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The problem here is that the word 'civilization' is loosely used in history books and documentaries. To begin with, literacy is required, which differs from writing in its origins. While some groups of people had symbols that they communicated with, they were not completely literate. Cities are the other factor. Yet, even though it is technically incorrect to refer to a group of people without this as a civilization, it is commonly done.
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Old November 19th, 2012, 04:32 AM   #3

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I dont think there is any eureka moment or one criterea for the start of a civilisation. A civilization is basically an advanced form of human living, to achieve this a community must have a surplus of food, a common language, specialisation of labor, writing/art, law, government, and a class system together with a means of defence.
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Old November 19th, 2012, 11:20 AM   #4
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I think the key element to transform barbarism to civilization is literacy.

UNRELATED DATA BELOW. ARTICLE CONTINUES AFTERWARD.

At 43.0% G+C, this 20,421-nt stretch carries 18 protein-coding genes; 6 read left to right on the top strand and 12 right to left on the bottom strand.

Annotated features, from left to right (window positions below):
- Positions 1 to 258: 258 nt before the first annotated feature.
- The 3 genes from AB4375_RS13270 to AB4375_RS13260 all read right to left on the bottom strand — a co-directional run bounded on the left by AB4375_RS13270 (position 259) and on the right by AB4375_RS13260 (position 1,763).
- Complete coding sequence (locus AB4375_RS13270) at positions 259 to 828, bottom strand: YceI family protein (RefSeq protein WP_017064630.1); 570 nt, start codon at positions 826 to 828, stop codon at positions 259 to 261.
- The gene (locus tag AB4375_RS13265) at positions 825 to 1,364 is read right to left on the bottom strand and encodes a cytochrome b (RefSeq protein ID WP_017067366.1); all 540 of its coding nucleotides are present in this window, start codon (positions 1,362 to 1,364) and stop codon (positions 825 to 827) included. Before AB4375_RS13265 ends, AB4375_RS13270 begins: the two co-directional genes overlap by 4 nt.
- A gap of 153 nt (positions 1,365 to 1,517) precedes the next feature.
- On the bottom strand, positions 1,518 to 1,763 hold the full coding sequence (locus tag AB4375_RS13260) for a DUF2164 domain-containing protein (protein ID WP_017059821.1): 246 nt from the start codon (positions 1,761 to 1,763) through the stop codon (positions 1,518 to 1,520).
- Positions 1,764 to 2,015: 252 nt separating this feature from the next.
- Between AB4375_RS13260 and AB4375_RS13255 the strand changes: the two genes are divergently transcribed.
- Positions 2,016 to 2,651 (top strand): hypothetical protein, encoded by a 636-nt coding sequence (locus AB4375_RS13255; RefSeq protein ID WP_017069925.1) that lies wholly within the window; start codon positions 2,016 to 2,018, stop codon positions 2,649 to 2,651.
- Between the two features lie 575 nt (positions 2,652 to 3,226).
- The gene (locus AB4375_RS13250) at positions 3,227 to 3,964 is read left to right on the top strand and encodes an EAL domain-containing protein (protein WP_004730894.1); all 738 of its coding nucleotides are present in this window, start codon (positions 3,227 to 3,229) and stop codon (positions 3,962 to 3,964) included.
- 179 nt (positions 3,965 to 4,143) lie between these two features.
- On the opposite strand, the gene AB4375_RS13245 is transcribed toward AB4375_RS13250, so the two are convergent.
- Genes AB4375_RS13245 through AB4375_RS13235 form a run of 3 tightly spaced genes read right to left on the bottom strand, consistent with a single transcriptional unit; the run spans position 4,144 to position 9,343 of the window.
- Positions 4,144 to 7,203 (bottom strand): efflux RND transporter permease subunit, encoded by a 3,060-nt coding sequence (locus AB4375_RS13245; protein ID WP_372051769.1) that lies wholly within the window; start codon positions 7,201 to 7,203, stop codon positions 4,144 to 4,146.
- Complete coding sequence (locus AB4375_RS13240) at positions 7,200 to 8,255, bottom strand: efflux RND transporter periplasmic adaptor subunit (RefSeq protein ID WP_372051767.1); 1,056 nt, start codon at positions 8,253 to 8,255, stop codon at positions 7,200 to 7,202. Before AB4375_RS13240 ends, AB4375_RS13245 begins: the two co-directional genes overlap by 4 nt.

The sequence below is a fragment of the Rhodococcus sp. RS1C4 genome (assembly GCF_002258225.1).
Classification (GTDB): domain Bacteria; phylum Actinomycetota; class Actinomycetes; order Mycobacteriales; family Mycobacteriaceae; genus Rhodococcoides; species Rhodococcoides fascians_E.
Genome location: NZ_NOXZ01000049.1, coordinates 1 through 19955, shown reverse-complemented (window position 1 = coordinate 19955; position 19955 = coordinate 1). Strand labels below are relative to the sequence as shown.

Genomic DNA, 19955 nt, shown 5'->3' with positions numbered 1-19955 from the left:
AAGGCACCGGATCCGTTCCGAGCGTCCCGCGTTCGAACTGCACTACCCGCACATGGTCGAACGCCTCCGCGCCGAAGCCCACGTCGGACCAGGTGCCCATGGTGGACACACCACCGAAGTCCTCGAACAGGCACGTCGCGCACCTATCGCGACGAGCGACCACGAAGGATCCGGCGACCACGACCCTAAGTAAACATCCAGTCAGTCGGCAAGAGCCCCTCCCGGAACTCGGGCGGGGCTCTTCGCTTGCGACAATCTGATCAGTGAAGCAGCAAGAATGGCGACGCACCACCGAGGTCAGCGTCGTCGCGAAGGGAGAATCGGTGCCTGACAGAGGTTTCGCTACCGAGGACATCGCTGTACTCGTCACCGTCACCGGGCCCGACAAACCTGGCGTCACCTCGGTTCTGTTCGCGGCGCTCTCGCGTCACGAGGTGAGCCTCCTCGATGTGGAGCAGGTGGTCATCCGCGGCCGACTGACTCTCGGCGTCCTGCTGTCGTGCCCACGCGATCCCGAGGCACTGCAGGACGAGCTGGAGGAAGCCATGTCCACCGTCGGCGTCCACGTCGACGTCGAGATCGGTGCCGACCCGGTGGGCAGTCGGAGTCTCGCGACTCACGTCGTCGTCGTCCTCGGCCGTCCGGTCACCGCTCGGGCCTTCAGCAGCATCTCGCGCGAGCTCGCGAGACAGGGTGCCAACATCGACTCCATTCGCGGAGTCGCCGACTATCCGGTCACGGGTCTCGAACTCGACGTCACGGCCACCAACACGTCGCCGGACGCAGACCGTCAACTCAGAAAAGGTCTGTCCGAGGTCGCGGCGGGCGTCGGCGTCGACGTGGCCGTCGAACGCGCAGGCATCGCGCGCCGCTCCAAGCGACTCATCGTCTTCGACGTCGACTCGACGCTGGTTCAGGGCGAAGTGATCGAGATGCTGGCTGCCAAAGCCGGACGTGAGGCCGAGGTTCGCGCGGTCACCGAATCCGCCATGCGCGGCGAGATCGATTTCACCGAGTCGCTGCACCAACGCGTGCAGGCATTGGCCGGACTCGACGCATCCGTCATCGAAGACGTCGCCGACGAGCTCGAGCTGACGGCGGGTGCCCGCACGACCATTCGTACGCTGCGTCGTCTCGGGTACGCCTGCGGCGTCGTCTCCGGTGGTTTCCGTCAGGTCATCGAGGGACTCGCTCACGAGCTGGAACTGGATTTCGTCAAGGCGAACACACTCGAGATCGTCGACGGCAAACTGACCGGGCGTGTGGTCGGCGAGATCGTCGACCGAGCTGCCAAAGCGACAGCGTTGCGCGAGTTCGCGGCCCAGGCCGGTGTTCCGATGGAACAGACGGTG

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Old November 19th, 2012, 11:32 AM   #5

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IMHO The key factor has to be excess food production. If you society can acvieve regular food surplus all the other necessary factors like wtiting have time to flourish.
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Old November 19th, 2012, 12:05 PM   #6

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Mode of production- the totality of all productive methods and arrangements in a given society, the ways in which surplus value is extracted and distributed, and how objects for use are produced, distributed and/or exchanged.

Civil society- the cumulative networks by which the citizens or inhabitants of a society interract and relate and wherein ideological and political currents are expressed.

The state- the function of the governmental body that is responsible for the maintenance of that society, i.e. for standing above, regulating, and effectively alienating itself from the society. Acts as a mediator of social conflict within that society.